That was not my only trip to Denmark. When I was 17, just leaving school after “A” levels, my father was heading off once again to India. This time, my mother was to go with him, so what was I to do? A friend with an au pair job in Denmark wrote to say she had met another family who wanted help so, again, off I went! Dropped off this time at Liverpool Street Station, I got the train to Harwich, and then went onto to the overnight ferry to Esbjerg.

I recall the train through to Copenhagen in particular was great fun. Denmark is in three parts, separated by the Lille Baelt and the Store Baelt (these two strips of water surround the island of Fyn), so the whole train actually had to go on ferries for both stretches – we didn’t change trains between Esbjerg and Copenhagen! I remember going out on deck, and having coffee in the little restaurant there. I think now there are bridges or tunnels, but sitting inside a ship travelling across the water was much more interesting for a teenager. 

Once in Copenhagen I had to take a little local train in order to visit my friend. This was known to my Danish family as “Grisen” – the pig – as it was “slow, dirty and smelIy”. I, on the other hand, loved it!

My time in Denmark was very much a transition time between school and the outside world. The family I was staying with had teenage daughters – one older than me, one around the same age, and one younger – and we all got on very well. I spoke English with the family, but by the end of my stay I could certainly understand their conversations, and even join in a little. My job was to help the mother who’d recently gone back to work; basically, I was doing cleaning and related chores. In my spare time I’d go out with the elder daughter’s friends, and join in family gatherings. The food was good – the open sandwiches, amazing cakes, the Danish pastries (known to the Danes as Viennese bread) and excellent coffee – after boarding school it was paradise. I had my 18th birthday out there, and also experienced a Danish Christmas. I still have some of the presents I was given.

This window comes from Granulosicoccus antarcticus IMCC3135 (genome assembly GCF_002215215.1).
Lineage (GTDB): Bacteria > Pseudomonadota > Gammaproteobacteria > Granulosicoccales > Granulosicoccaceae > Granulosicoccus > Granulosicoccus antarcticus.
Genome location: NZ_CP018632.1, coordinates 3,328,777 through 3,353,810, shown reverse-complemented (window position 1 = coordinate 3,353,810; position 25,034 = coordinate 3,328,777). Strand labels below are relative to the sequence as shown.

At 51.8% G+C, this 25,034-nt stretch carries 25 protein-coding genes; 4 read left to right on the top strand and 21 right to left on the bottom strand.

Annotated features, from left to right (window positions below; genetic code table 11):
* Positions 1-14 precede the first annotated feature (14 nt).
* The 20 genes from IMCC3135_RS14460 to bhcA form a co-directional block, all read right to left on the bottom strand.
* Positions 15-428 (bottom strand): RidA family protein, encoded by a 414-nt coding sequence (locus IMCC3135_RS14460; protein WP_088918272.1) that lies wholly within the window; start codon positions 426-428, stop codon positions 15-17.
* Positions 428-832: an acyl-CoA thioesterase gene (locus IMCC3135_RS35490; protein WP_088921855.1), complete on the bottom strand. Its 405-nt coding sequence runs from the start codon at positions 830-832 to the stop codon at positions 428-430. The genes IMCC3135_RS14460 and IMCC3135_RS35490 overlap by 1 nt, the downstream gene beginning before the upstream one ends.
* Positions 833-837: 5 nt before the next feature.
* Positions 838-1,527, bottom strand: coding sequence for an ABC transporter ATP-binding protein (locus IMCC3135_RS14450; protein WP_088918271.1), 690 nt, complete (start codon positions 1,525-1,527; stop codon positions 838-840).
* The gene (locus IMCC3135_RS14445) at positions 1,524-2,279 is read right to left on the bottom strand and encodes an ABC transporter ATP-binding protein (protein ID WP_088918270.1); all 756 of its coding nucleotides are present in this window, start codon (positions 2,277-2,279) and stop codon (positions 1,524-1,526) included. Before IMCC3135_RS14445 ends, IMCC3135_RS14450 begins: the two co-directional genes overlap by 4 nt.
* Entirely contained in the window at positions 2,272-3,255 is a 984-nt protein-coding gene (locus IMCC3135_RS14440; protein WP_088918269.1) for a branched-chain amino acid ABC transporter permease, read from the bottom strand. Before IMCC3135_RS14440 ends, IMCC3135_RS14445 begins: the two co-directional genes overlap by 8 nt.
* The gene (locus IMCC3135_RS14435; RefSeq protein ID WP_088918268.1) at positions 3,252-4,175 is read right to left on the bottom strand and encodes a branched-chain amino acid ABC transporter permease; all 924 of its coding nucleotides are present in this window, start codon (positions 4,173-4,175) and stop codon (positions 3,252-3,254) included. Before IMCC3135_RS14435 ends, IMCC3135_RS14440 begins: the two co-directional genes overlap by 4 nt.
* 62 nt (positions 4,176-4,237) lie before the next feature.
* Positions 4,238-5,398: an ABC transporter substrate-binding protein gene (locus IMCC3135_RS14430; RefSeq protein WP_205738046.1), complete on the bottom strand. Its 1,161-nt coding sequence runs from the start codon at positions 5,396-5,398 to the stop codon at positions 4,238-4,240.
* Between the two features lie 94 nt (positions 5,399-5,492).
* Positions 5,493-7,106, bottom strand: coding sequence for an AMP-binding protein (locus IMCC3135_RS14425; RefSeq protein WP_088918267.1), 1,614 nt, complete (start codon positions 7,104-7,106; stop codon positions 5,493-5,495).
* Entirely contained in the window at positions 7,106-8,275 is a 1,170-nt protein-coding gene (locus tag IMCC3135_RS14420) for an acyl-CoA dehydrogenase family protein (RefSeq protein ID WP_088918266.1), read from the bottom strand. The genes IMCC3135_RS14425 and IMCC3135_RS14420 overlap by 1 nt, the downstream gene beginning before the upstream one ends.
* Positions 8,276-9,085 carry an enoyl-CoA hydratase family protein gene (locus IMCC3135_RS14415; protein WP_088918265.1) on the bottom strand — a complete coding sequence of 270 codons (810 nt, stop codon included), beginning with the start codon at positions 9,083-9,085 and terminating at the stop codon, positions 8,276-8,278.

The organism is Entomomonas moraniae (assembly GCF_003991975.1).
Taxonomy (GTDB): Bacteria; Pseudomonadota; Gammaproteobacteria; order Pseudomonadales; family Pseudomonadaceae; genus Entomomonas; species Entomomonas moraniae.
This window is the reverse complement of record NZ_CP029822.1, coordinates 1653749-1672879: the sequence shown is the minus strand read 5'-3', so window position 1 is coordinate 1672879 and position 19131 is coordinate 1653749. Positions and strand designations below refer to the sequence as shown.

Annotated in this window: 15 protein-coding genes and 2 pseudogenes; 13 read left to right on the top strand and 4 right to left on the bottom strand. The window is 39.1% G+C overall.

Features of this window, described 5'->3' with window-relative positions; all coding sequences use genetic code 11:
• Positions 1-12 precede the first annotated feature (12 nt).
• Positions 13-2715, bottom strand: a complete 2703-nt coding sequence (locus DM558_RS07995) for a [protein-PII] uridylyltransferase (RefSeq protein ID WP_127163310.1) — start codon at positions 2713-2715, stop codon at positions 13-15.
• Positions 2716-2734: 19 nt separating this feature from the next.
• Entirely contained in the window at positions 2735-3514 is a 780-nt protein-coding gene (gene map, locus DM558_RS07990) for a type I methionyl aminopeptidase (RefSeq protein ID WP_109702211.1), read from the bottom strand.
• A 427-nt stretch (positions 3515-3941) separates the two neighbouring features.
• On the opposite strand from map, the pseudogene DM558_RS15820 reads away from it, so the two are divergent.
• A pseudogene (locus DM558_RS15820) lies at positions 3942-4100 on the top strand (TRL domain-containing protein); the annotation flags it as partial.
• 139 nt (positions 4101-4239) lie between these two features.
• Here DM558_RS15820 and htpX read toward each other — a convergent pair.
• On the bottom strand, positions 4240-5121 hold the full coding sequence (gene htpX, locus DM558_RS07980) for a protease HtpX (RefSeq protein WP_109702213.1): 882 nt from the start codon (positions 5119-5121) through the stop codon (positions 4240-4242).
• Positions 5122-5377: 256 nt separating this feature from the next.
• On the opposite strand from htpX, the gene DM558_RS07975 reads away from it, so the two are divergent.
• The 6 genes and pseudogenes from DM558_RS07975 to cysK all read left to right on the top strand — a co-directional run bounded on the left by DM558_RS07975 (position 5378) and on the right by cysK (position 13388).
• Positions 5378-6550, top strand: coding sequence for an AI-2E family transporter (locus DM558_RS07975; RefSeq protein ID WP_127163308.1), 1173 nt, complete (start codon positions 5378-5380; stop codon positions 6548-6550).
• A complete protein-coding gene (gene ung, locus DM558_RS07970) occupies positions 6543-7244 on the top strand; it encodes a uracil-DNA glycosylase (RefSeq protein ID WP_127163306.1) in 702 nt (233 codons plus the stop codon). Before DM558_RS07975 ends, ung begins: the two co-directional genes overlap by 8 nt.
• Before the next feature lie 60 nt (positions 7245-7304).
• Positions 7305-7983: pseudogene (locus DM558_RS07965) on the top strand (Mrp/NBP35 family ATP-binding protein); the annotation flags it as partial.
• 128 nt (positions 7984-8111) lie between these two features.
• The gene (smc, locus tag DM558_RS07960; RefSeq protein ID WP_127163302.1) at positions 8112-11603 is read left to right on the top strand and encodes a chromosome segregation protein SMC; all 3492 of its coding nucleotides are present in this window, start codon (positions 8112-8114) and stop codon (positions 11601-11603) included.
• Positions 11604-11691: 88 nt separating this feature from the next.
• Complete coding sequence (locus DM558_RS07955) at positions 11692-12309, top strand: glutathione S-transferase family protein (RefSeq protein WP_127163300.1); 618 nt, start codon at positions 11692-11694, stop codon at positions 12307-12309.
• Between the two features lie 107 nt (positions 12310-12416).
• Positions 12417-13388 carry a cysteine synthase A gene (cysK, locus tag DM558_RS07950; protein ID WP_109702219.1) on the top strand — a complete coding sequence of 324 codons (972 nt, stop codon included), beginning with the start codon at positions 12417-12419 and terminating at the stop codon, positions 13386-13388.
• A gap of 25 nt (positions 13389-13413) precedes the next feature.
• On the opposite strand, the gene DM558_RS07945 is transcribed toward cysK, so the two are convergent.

My friend’s “family” lived nearby and I’d go over there once a week. Funnily enough I’m still in touch with them – but through the younger daughter – then 11 and seemingly so much younger. Now, of course, the age gap isn’t noticeable! 

On our days off Liz (my friend) and I did a lot of sightseeing together in Copenhagen; we went to Danish language classes, and even went over to Sweden for the day once. I also visited Sweden with “my” family, the main attraction for them being the duty free coffee and cigarettes you could buy on the ferry!

I met my first boyfriend while staying in Denmark, through the English church. But when I left the country I felt ready to start life in London – I’d had a wonderful four months in Copenhagen, making lifelong friends. As such, the journey back, in late December, in the dark, felt quite sad in comparison to the excitement of the journey out.

With thanks to Rotarian Rosemary Doyle for this article. (c) Rosemary Doyle 2020. Image by Nicole Pankalla from Pixabay